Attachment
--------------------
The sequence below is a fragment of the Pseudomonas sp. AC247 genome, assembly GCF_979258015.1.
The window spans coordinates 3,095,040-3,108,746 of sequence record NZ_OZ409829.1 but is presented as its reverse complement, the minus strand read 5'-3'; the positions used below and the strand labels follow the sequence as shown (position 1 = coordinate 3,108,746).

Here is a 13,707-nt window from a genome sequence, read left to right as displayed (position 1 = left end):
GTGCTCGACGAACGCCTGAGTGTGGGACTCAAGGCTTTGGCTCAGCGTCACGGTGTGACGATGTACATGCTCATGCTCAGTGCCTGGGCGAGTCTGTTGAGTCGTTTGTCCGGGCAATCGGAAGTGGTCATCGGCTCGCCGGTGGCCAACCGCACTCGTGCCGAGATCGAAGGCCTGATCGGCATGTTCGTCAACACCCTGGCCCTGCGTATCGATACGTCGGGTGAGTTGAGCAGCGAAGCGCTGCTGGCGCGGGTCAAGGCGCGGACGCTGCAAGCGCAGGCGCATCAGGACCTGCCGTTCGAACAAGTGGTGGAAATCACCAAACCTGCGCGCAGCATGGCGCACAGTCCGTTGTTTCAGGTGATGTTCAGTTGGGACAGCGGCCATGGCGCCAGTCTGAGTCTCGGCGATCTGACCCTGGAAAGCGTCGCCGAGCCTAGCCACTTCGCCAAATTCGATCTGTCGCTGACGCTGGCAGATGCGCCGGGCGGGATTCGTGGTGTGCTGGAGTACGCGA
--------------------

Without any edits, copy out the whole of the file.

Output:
The sequence below is a fragment of the Pseudomonas sp. AC247 genome, assembly GCF_979258015.1.
The window spans coordinates 3,095,040-3,108,746 of sequence record NZ_OZ409829.1 but is presented as its reverse complement, the minus strand read 5'-3'; the positions used below and the strand labels follow the sequence as shown (position 1 = coordinate 3,108,746).

Here is a 13,707-nt window from a genome sequence, read left to right as displayed (position 1 = left end):
GTGCTCGACGAACGCCTGAGTGTGGGACTCAAGGCTTTGGCTCAGCGTCACGGTGTGACGATGTACATGCTCATGCTCAGTGCCTGGGCGAGTCTGTTGAGTCGTTTGTCCGGGCAATCGGAAGTGGTCATCGGCTCGCCGGTGGCCAACCGCACTCGTGCCGAGATCGAAGGCCTGATCGGCATGTTCGTCAACACCCTGGCCCTGCGTATCGATACGTCGGGTGAGTTGAGCAGCGAAGCGCTGCTGGCGCGGGTCAAGGCGCGGACGCTGCAAGCGCAGGCGCATCAGGACCTGCCGTTCGAACAAGTGGTGGAAATCACCAAACCTGCGCGCAGCATGGCGCACAGTCCGTTGTTTCAGGTGATGTTCAGTTGGGACAGCGGCCATGGCGCCAGTCTGAGTCTCGGCGATCTGACCCTGGAAAGCGTCGCCGAGCCTAGCCACTTCGCCAAATTCGATCTGTCGCTGACGCTGGCAGATGCGCCGGGCGGGATTCGTGGTGTGCTGGAGTACGCGA